Latin choral composition, generally in one movement. Its origins are in the 13th century, when words (French mots) began to be added to originally wordless polyphonic lines in settings of plainchant. It grew directly out of the clausula, a polyphonic decoration of a portion of organum, but it soon split off to become a separate composition, while retaining a meaningless fragment of chant text and melody in the tenor part. The upper texts often became a confusing mixture of sacred and secular—and even anticlerical—poems, indicating its intended performance in courtly as well as ecclesiastical settings. The motet was the most important musical genre of the 13th century and an essential vehicle for the development of polyphony. In the Renaissance, sacred motets, now employing a single text, were written by composers such as Josquin des Prez, Orlande de Lassus, and William Byrd, though it remains unclear how often they were performed in church settings. In the 17th–18th centuries, motets were written by Jean-Baptiste Lully, Marc-Antoine Charpentier, Heinrich Schütz, and Johann Sebastian Bach. After c. 1750 the genre declined, and its distinguishing characteristics became diffuse.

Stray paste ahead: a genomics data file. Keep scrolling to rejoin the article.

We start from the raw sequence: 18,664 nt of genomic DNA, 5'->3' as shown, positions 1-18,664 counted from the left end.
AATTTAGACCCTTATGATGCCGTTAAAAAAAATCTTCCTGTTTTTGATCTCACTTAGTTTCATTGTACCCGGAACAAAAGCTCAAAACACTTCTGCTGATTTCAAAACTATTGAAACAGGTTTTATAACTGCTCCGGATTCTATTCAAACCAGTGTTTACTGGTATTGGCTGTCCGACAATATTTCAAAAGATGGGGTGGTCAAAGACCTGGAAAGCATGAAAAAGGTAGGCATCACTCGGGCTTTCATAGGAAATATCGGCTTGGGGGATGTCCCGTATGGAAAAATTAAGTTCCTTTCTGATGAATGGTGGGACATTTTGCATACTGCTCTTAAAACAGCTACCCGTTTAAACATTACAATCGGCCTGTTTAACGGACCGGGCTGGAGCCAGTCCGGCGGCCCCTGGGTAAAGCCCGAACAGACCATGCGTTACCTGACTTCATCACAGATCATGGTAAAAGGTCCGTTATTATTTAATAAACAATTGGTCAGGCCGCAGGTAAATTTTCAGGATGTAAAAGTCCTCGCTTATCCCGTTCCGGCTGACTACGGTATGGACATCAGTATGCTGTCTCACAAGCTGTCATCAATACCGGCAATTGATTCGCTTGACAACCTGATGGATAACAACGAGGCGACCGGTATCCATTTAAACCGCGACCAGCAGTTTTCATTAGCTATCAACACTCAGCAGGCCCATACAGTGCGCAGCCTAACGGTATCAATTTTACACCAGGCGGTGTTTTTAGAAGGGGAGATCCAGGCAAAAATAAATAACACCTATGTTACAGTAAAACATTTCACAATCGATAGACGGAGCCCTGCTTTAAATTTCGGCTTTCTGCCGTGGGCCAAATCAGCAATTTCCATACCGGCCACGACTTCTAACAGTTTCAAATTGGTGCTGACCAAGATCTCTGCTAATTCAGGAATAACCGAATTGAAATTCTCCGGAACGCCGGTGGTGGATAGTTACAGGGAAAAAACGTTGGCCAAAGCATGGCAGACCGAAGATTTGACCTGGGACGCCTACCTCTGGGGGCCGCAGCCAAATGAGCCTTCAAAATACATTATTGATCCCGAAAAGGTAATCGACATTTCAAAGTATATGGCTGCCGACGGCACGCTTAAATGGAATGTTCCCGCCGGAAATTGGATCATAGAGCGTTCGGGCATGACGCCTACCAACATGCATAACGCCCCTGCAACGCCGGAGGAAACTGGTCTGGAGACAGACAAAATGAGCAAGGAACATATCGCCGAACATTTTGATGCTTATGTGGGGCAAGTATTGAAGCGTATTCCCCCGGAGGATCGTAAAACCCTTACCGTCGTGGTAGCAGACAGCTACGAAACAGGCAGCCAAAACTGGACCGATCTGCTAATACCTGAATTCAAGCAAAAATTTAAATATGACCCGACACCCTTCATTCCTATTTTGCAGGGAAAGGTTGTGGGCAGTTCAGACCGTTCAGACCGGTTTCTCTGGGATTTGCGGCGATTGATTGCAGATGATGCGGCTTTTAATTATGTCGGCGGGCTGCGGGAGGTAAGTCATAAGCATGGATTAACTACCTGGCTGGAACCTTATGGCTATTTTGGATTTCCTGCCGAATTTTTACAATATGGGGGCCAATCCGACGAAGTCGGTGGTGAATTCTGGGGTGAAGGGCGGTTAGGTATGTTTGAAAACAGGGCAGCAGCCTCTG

This entry comes from Encyclopædia Britannica Concise.
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